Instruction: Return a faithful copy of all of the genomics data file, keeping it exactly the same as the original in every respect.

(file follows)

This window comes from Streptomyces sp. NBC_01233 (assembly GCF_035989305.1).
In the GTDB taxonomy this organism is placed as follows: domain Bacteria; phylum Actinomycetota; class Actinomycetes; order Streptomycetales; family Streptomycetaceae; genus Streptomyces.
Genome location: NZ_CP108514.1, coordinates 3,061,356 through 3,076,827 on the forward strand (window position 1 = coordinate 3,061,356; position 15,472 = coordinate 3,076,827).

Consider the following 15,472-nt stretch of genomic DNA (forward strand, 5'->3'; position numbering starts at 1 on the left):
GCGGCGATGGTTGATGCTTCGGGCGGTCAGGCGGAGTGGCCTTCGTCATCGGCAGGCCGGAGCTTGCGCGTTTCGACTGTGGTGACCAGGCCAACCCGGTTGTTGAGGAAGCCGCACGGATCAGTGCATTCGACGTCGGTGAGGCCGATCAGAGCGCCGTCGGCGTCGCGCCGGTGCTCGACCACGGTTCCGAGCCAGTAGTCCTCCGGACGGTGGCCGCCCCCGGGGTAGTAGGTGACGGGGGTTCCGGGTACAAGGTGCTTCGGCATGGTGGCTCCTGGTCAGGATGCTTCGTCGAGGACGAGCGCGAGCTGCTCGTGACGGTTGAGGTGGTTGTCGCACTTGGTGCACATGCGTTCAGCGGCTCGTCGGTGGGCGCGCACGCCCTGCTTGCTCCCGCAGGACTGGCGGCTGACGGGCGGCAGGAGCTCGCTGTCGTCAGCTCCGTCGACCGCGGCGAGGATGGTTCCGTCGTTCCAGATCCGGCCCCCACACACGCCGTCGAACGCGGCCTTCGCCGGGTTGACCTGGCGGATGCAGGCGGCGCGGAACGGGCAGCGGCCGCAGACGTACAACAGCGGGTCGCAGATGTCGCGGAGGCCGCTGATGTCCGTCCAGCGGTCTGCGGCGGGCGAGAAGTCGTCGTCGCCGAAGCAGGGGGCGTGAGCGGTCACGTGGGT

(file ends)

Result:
This window comes from Streptomyces sp. NBC_01233 (assembly GCF_035989305.1).
In the GTDB taxonomy this organism is placed as follows: domain Bacteria; phylum Actinomycetota; class Actinomycetes; order Streptomycetales; family Streptomycetaceae; genus Streptomyces.
Genome location: NZ_CP108514.1, coordinates 3,061,356 through 3,076,827 on the forward strand (window position 1 = coordinate 3,061,356; position 15,472 = coordinate 3,076,827).

Consider the following 15,472-nt stretch of genomic DNA (forward strand, 5'->3'; position numbering starts at 1 on the left):
GCGGCGATGGTTGATGCTTCGGGCGGTCAGGCGGAGTGGCCTTCGTCATCGGCAGGCCGGAGCTTGCGCGTTTCGACTGTGGTGACCAGGCCAACCCGGTTGTTGAGGAAGCCGCACGGATCAGTGCATTCGACGTCGGTGAGGCCGATCAGAGCGCCGTCGGCGTCGCGCCGGTGCTCGACCACGGTTCCGAGCCAGTAGTCCTCCGGACGGTGGCCGCCCCCGGGGTAGTAGGTGACGGGGGTTCCGGGTACAAGGTGCTTCGGCATGGTGGCTCCTGGTCAGGATGCTTCGTCGAGGACGAGCGCGAGCTGCTCGTGACGGTTGAGGTGGTTGTCGCACTTGGTGCACATGCGTTCAGCGGCTCGTCGGTGGGCGCGCACGCCCTGCTTGCTCCCGCAGGACTGGCGGCTGACGGGCGGCAGGAGCTCGCTGTCGTCAGCTCCGTCGACCGCGGCGAGGATGGTTCCGTCGTTCCAGATCCGGCCCCCACACACGCCGTCGAACGCGGCCTTCGCCGGGTTGACCTGGCGGATGCAGGCGGCGCGGAACGGGCAGCGGCCGCAGACGTACAACAGCGGGTCGCAGATGTCGCGGAGGCCGCTGATGTCCGTCCAGCGGTCTGCGGCGGGCGAGAAGTCGTCGTCGCCGAAGCAGGGGGCGTGAGCGGTCACGTGGGT